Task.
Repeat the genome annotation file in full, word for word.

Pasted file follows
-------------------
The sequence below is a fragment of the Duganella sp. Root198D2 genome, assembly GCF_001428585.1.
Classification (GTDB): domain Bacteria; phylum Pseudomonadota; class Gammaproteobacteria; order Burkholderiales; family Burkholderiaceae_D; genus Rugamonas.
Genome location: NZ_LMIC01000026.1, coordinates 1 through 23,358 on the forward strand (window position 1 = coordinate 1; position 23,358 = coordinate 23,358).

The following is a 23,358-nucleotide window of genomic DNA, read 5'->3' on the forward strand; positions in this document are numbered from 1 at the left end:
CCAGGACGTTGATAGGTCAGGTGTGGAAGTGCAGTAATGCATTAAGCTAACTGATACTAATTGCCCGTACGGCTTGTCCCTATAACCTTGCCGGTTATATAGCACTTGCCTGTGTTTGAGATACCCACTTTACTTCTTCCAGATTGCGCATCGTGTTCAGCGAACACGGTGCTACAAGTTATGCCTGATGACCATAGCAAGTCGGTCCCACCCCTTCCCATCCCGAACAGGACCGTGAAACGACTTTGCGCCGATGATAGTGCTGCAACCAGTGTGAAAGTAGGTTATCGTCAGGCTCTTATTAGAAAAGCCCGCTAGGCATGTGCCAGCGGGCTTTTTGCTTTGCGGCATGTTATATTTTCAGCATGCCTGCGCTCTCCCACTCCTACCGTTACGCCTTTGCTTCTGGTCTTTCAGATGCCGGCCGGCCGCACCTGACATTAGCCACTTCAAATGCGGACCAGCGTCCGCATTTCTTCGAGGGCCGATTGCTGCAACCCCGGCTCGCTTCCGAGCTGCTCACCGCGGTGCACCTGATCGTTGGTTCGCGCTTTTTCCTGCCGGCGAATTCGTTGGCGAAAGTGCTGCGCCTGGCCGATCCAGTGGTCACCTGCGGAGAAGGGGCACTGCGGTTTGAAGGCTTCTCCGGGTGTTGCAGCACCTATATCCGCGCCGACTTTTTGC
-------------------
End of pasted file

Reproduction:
The sequence below is a fragment of the Duganella sp. Root198D2 genome, assembly GCF_001428585.1.
Classification (GTDB): domain Bacteria; phylum Pseudomonadota; class Gammaproteobacteria; order Burkholderiales; family Burkholderiaceae_D; genus Rugamonas.
Genome location: NZ_LMIC01000026.1, coordinates 1 through 23,358 on the forward strand (window position 1 = coordinate 1; position 23,358 = coordinate 23,358).

The following is a 23,358-nucleotide window of genomic DNA, read 5'->3' on the forward strand; positions in this document are numbered from 1 at the left end:
CCAGGACGTTGATAGGTCAGGTGTGGAAGTGCAGTAATGCATTAAGCTAACTGATACTAATTGCCCGTACGGCTTGTCCCTATAACCTTGCCGGTTATATAGCACTTGCCTGTGTTTGAGATACCCACTTTACTTCTTCCAGATTGCGCATCGTGTTCAGCGAACACGGTGCTACAAGTTATGCCTGATGACCATAGCAAGTCGGTCCCACCCCTTCCCATCCCGAACAGGACCGTGAAACGACTTTGCGCCGATGATAGTGCTGCAACCAGTGTGAAAGTAGGTTATCGTCAGGCTCTTATTAGAAAAGCCCGCTAGGCATGTGCCAGCGGGCTTTTTGCTTTGCGGCATGTTATATTTTCAGCATGCCTGCGCTCTCCCACTCCTACCGTTACGCCTTTGCTTCTGGTCTTTCAGATGCCGGCCGGCCGCACCTGACATTAGCCACTTCAAATGCGGACCAGCGTCCGCATTTCTTCGAGGGCCGATTGCTGCAACCCCGGCTCGCTTCCGAGCTGCTCACCGCGGTGCACCTGATCGTTGGTTCGCGCTTTTTCCTGCCGGCGAATTCGTTGGCGAAAGTGCTGCGCCTGGCCGATCCAGTGGTCACCTGCGGAGAAGGGGCACTGCGGTTTGAAGGCTTCTCCGGGTGTTGCAGCACCTATATCCGCGCCGACTTTTTGC